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Honeypot form element


Since Captcha isn't compliant with WCAG and my customer doesn't like the idea of google recaptcha I've decided to do a honeypot element instead.

I've created the element and am no trying to validate it before it sends out. It's all sent by mail.

Now when the forms get's submitted I've managed to hit the run method but this is where I get stuck. I don't now how to handle it from here. 

Sorry if the code is messy, been trying all kinds of different solutions since I'm fairly new to all this, mostly there for example.

But basically what I want is if the honeypot contains any value i don't want to send the mail but it should look like everything went well for the user. 

    public class EpiFormsHoneyPotActor : SendEmailAfterSubmissionActor
        private readonly Injected<IFormDataRepository> _formDataRepository;
        public override object Run(object input)
            var result = new SubmissionActorResult { CancelSubmit = false, ErrorMessage = string.Empty };

            var submittedData = _formDataRepository.Service.TransformSubmissionDataWithFriendlyName(
                SubmissionData.Data, SubmissionFriendlyNameInfos, true).ToList();            

            var honeyPot = submittedData.FirstOrDefault(x => x.Key == "HoneypotElementBlock");
            if (honeyPot.Value != null && honeyPot.Value.ToString().Length > 0)

            result.CancelSubmit = true;
            result.ErrorMessage = "shit hit the fan";

            return string.Empty;

Any help is appreciated.


Edited, Apr 24, 2020 7:42

Hi Erik,

The problem with this approach, as you probably noted, is that returning a SubmissionActorResult with a CancelSubmit value of true gives you an error message. To fix this, on your success path you could call base.Run(input) and on your failure path you could return null:

var honeypot = submittedData.FirstOrDefault(x => x.Key == "HoneypotElementBlock");

if (honeypot.Value != null && honeypot.Value.ToString().Length > 0)
    return base.Run(input);

return null;

I think this'll get the Actor you have above working as expected. However, it's worth noting that at this point your submission has already been saved to the database (the SaveDataToStorageActor runs first). That may or may not be problematic depending on whether you care about that spam data being saved anywhere. Any other actors you have may also have been executed at this point, which could be an issue if you intend to use webhooks in the future for example.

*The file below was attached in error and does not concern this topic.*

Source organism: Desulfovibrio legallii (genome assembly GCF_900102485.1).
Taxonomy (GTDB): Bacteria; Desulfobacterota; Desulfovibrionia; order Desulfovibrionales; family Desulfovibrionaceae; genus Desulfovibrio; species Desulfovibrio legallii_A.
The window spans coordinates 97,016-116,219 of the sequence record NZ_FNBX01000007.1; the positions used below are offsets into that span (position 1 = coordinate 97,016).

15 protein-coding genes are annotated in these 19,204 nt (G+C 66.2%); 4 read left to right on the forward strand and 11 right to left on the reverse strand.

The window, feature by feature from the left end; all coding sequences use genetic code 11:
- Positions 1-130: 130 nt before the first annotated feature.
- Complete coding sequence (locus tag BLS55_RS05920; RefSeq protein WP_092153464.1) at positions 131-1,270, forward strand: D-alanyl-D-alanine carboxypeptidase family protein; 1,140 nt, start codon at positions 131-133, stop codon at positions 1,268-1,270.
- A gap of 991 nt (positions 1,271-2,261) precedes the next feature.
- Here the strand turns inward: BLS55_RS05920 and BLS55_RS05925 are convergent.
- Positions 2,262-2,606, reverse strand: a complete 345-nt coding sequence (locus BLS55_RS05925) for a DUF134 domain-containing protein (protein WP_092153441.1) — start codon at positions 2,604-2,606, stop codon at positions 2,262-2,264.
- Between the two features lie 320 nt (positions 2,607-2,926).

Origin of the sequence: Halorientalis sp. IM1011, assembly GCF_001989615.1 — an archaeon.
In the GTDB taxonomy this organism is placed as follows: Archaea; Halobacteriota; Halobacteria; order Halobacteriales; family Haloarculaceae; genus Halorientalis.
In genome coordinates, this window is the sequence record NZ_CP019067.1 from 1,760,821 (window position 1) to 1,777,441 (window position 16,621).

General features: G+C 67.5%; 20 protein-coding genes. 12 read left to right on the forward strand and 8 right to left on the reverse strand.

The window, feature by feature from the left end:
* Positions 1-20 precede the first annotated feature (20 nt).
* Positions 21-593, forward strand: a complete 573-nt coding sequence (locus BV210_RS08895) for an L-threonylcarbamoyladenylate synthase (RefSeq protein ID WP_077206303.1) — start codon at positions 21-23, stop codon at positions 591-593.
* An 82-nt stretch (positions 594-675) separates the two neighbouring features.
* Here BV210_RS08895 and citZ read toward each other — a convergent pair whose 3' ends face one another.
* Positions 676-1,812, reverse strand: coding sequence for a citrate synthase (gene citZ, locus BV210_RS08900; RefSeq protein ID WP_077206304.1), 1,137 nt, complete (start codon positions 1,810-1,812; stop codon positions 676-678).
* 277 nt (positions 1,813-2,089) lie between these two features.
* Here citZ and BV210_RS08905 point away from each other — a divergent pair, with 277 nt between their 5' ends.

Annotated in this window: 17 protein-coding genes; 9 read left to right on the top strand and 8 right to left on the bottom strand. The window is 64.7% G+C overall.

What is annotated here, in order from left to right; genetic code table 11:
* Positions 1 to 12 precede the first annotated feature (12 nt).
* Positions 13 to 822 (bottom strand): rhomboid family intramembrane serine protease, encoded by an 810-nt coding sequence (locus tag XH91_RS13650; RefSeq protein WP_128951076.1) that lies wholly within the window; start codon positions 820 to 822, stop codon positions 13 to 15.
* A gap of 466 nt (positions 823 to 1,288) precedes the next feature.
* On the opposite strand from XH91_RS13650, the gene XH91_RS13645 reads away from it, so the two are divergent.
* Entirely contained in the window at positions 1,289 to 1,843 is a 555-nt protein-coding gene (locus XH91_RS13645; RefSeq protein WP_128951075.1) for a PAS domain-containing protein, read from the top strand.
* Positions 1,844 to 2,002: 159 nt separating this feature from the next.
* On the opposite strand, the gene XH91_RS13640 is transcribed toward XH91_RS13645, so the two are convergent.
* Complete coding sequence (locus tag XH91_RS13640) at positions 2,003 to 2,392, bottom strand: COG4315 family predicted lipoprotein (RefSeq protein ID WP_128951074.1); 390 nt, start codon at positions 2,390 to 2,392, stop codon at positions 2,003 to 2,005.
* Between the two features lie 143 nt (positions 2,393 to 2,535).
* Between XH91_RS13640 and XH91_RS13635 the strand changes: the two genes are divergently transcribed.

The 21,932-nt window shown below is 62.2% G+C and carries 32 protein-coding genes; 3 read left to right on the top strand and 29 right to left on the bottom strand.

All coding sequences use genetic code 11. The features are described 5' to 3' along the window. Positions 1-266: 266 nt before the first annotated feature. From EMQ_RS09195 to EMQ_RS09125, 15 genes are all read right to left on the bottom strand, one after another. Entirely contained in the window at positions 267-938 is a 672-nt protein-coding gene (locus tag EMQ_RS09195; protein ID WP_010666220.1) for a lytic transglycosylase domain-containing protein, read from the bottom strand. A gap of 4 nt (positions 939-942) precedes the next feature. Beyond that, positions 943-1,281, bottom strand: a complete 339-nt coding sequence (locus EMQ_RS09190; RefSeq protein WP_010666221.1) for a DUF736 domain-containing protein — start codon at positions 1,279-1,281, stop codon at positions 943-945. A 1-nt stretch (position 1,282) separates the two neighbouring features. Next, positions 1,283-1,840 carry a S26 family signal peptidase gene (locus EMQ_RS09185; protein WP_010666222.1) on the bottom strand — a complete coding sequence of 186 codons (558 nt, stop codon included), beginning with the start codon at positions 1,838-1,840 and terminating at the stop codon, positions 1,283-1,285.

In an ideal world you'd register an Actor to execute before the SaveDataToStorageActor (which can be done by implementing the ISyncOrderedSubmissionActor), but as already mentioned whilst setting the CancelSubmit to true will stop the rest of the actors but present the user with an error.

I think the best option (probably) is to move your logic to a custom ActorsExecutingService, something like this:

public class HoneypotActorsExecutingService : ActorsExecutingService
    private readonly IFormDataRepository _formDataRepository;
    private readonly IFormRepository _formRepository;

    public HoneypotActorsExecutingService(IFormDataRepository formDataRepository, IFormRepository formRepository)
        _formDataRepository = formDataRepository;
        _formRepository = formRepository;

    public override IEnumerable<object> ExecuteActors(Submission submission, FormContainerBlock formContainer,
        FormIdentity formIden, HttpRequestBase request, HttpResponseBase response, bool isFormFinalizedSubmission)
        if (HasValidHoneypot(submission, formIden))
            return base.ExecuteActors(submission, formContainer, formIden, request, response,

        return new object[0];

    /// <summary>
    /// Indicates whether the form has a completed honeypot element.
    /// </summary>
    /// <param name="submission">The submission.</param>
    /// <param name="formIden">The form identity.</param>
    /// <returns><c>true</c> if the form has a valid honeypot element, otherwise <c>false</c></returns>
    private bool HasValidHoneypot(Submission submission, FormIdentity formIden)
        var dataFriendlyNameInfos = _formRepository.GetDataFriendlyNameInfos(formIden);

        var submittedData = _formDataRepository.TransformSubmissionDataWithFriendlyName(
            submission.Data, dataFriendlyNameInfos, true).ToList();

        // The form doesn't contain a honeypot element, return true
        if (!submittedData.Any(x => x.Key.Equals(nameof(HoneypotElementBlock), StringComparison.Ordinal)))
            return true;

        var honeypot =
            submittedData.FirstOrDefault(x => x.Key.Equals(nameof(HoneypotElementBlock), StringComparison.Ordinal));

        return !string.IsNullOrEmpty(honeypot.Value?.ToString());

This prevents any actors being executed if the honeypot trap has been triggered.

You'll need to register this with a configurable module:

public class DependencyResolverInitialization : IConfigurableModule
    public void ConfigureContainer(ServiceConfigurationContext context)
        context.ConfigurationComplete += (o, e) =>
            context.Services.AddSingleton<ActorsExecutingService, HoneypotActorsExecutingService>();

    public void Initialize(InitializationEngine context) {}

    public void Uninitialize(InitializationEngine context) {}

Hope that works out for you!

Edited, Apr 27, 2020 16:11

Hi Jake. 

Thank you, it works perfectly!

Well put, I had also figured out I had to add a own custom actor that way but your solution is much better with handling the other actors besides the mailactor. 

Apr 28, 2020 6:27

Hi Jake

Great solution. Just what I was looking for :)


May 28, 2020 20:09
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